I am an anarchist to the extent that I study and resist Power. I am not an anarchist to the extent that I spend my life trying to live up to Anarchist morality, culture, and eschatology. As someone who is actively rewilding my Self, attempting to extricate the DNA of civilization that I carry around with me, I have no need for anybody’s Truth or Morality, even the good lady Goldman’s.
Primitivism: My first experiences with primitivism were not ideological; they were practical – I began learning primitive technology when I was 19, at my first wilderness therapy program. Although I had dabbled in bushcraft and survival skills, I was totally unprepared for this world of ancestral wisdom and how it would affect me. Over the next several months, I wandered around the Desert with a group of socially maladjusted young adults, learning how to make friction fire, flint knives and arrow points, willow-frame backpacks, baskets, pottery, and cordage with only my hands and whatever the Desert generously provided as my tools. I immediately fell in love with this simple way of making and using tools, and have not stopped making, learning, and teaching ancestral skills since the day I was first introduced. I have since taught this ancient wisdom at primitive skills schools, programs, and camps, sharing my passion for these ancient methods of non-specialized technology. The experience of creating something incredibly beautiful and useful with only your hands is deeply healing and spiritual. There’s a very good reason why it is an integral part of (a few) wilderness therapy programs.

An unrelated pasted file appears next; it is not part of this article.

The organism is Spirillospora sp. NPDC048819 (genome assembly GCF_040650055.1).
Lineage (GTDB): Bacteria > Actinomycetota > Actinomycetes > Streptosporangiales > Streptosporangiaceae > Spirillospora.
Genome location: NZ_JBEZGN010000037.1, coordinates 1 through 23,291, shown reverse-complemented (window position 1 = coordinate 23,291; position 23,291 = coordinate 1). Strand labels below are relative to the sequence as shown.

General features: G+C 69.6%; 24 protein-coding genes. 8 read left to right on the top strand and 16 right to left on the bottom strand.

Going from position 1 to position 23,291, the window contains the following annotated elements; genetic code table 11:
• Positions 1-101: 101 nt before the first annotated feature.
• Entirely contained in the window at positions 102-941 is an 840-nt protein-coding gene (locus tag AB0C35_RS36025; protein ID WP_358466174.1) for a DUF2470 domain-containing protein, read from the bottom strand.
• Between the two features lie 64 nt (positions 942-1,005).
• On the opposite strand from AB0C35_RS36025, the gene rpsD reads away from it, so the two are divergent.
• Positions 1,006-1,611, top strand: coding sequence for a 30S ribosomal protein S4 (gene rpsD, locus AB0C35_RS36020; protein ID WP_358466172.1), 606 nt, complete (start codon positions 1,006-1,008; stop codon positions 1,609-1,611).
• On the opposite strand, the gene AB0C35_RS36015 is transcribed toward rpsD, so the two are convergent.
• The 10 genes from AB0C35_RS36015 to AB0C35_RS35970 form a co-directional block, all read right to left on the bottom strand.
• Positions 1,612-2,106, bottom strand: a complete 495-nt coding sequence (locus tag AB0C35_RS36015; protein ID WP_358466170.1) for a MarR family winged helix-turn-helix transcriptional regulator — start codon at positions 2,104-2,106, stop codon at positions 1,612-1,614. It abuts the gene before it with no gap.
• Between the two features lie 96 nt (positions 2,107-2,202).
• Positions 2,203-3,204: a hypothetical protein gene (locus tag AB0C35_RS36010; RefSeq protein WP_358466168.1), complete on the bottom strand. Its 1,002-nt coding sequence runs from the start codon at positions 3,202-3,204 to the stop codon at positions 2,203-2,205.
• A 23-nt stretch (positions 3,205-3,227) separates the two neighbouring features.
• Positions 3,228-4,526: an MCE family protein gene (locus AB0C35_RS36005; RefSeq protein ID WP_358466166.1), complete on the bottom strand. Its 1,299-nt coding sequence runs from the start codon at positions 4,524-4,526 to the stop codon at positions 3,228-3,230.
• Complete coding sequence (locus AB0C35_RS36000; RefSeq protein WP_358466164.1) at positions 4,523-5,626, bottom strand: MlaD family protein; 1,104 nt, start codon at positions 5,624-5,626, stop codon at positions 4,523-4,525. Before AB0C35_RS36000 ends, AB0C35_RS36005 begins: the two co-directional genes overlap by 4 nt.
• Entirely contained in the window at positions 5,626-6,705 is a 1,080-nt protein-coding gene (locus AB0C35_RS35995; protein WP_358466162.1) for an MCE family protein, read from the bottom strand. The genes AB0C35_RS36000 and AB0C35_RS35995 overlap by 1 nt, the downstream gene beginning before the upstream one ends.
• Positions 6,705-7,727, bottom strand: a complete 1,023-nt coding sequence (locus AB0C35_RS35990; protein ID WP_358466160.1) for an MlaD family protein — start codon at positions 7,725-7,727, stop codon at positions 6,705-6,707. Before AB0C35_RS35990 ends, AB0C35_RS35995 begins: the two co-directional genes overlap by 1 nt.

I came to my ideological understanding of primitivism primarily through the works of John Zerzan, when I stumbled across a copy of his “Future Primitive” several years ago. That essay, along with Zerzan’s work in general, impacted me so much that I packed up my meager belongings and moved thousands of miles away to his town in Oregon, in order to study and mentor under him. I read every work of radical anthropology I could find, met with Zerzan weekly, and slowly worked my way through all the great primitivist texts. I befriended many other anarcho-primitivists as well, strove to understand their language and culture, and (hopefully) contributed to the work of anarcho-primitivist theory through the dozens of essays I published on the subject. Primitivism has greatly shaped who I am and my understanding of the universe. I am an anarcho-primitivist, and I always will be.